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« Reply #7 on: January 09, 2006, 12:58:10 PM »

Pet Sounds doesn't have a story and those who think so overanalyze the music.

All art is storytelling.
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Jason
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« Reply #8 on: January 09, 2006, 01:00:27 PM »

The songs themselves have ideas or themes but the album as a whole doesn't have a story, in my opinion. The Wall has a story. Pet Sounds is thematically linked, but there's no real "concept" feel to it, not like the Who/Pink Floyd approach to concepts. It has more in common with the Frank Sinatra idea of what a concept album should be, as does Little Deuce Coupe.
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Chris D.
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« Reply #9 on: January 09, 2006, 01:10:27 PM »

I agree that it's more an impression, but I wouldn't say it has no story.  It tells a story somehow, whether it's with characters and a plot or just a summation of the author's own experiences.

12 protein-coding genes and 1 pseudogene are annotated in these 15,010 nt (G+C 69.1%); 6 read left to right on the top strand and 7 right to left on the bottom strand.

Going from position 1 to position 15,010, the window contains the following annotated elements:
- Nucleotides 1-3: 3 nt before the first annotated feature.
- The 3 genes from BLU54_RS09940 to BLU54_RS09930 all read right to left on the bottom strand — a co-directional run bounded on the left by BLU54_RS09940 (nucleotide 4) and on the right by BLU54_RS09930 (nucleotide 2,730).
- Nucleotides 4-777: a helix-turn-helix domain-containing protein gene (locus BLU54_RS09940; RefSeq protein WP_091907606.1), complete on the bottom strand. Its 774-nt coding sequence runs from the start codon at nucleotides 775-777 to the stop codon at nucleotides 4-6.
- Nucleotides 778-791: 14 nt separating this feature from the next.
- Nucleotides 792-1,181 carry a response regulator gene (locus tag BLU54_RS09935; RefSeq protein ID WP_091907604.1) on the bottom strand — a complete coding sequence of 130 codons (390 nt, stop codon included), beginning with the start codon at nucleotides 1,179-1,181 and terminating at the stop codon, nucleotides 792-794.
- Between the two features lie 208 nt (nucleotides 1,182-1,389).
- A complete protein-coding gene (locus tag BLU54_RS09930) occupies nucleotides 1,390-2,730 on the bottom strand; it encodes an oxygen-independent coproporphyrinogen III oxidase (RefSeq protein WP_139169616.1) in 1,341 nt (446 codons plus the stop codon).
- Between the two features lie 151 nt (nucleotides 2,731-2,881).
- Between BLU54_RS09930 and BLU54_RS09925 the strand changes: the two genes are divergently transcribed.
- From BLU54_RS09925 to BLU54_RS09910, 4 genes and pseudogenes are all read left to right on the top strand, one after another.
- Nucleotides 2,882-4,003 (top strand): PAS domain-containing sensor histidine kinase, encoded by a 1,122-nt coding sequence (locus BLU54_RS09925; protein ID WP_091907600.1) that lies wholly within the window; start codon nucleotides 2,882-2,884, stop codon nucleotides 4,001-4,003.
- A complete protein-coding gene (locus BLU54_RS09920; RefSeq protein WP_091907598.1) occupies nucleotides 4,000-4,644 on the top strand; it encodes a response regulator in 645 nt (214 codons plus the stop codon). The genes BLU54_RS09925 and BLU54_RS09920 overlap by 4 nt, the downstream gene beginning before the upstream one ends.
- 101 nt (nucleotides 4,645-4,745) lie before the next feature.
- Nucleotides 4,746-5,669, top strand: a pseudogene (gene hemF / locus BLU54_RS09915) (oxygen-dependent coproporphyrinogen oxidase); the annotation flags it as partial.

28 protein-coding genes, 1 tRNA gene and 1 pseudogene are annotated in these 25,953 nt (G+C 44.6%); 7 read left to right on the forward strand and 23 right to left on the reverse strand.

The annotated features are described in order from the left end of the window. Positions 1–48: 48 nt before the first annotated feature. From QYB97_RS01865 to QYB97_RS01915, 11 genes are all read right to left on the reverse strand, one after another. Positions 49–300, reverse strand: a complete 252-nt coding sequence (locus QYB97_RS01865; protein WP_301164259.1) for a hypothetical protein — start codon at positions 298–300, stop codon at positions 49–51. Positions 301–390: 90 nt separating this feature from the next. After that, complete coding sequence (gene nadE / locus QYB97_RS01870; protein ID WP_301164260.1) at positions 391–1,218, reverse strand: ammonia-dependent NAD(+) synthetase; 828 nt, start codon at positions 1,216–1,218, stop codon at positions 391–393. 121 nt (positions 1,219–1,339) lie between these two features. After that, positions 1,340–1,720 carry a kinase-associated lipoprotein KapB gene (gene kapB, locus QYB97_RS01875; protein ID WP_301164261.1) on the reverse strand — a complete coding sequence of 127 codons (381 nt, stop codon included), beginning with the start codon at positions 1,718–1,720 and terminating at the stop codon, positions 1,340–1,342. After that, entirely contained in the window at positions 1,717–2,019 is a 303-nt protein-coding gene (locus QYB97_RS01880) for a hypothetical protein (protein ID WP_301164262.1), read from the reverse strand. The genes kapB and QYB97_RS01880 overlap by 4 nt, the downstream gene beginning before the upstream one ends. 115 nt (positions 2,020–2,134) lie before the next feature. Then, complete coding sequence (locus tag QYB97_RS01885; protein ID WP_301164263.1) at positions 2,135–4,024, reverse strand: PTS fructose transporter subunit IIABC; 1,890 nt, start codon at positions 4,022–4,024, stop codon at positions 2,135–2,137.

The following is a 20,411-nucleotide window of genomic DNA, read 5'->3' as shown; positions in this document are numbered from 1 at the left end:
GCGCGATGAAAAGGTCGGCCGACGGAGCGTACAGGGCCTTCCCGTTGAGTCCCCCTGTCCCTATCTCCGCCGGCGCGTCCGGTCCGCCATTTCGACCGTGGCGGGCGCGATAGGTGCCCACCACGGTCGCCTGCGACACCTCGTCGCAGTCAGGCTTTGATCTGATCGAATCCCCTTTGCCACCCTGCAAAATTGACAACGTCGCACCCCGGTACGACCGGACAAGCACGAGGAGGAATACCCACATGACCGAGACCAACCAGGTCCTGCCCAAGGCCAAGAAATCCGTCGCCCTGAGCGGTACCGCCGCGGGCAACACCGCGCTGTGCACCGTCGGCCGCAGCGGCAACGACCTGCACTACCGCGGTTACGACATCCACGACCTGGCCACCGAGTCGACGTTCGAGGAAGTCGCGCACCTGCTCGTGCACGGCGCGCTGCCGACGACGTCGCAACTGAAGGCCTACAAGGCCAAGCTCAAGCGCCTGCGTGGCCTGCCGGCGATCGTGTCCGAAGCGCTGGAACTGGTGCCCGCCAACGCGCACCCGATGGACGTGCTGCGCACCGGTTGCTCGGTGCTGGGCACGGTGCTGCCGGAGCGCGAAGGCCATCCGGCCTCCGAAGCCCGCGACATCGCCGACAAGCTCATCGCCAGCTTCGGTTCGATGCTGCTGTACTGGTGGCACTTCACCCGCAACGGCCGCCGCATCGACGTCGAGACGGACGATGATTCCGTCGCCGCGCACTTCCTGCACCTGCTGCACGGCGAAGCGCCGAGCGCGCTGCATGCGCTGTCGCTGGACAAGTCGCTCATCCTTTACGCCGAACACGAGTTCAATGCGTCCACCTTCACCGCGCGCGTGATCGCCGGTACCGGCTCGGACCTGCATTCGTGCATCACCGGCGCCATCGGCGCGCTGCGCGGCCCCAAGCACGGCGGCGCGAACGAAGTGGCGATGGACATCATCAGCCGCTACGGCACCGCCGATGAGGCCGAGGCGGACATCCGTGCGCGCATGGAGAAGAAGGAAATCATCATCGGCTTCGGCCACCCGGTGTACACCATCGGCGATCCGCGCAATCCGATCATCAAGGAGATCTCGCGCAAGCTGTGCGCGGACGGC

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Mitchell
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« Reply #10 on: January 09, 2006, 01:14:34 PM »

It's the story of where Brian's head was at in 1965, just like how SMiLE is the story of the same, one year later.
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Jason
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« Reply #11 on: January 09, 2006, 01:16:25 PM »

Well, when I think of music that tells stories, I think of late 1960s, early 1970s concept albums, many of the prog variety (ughhh)...or maybe some of Bob Dylan's more esoteric works like The Ballad of Frankie Lee and Judas Priest. Pet Sounds always conveyed thoughts to me, not necessarily information necessary to progress a story.
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I. Spaceman
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« Reply #12 on: January 09, 2006, 01:18:09 PM »